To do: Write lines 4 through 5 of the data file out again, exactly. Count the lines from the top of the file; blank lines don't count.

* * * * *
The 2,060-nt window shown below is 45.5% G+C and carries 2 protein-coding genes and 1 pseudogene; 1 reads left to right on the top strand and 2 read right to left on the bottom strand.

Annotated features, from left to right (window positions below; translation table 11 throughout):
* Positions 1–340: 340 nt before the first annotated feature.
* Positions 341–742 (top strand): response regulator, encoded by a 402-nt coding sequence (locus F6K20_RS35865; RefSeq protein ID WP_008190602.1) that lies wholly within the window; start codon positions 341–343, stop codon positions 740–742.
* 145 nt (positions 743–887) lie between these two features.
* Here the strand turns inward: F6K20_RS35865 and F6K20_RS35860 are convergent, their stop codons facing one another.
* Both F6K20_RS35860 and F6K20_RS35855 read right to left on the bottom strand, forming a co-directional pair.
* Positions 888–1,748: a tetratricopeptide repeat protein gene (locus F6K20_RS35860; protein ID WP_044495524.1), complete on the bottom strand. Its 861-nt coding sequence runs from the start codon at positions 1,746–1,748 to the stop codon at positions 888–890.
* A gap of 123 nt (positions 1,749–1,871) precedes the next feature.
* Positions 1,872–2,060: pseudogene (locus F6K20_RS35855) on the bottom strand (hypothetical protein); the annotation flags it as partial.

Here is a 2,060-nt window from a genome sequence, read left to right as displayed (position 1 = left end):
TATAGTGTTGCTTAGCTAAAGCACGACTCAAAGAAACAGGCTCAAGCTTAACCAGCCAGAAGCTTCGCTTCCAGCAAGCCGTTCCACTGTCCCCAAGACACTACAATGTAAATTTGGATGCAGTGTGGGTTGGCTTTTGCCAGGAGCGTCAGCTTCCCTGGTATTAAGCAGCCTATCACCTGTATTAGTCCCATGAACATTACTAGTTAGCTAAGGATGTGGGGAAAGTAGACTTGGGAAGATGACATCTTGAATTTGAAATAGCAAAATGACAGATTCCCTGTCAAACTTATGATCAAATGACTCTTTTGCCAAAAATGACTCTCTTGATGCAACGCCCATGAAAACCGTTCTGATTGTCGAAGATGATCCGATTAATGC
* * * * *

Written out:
* Positions 341–742 (top strand): response regulator, encoded by a 402-nt coding sequence (locus F6K20_RS35865; RefSeq protein ID WP_008190602.1) that lies wholly within the window; start codon positions 341–343, stop codon positions 740–742.
* 145 nt (positions 743–887) lie between these two features.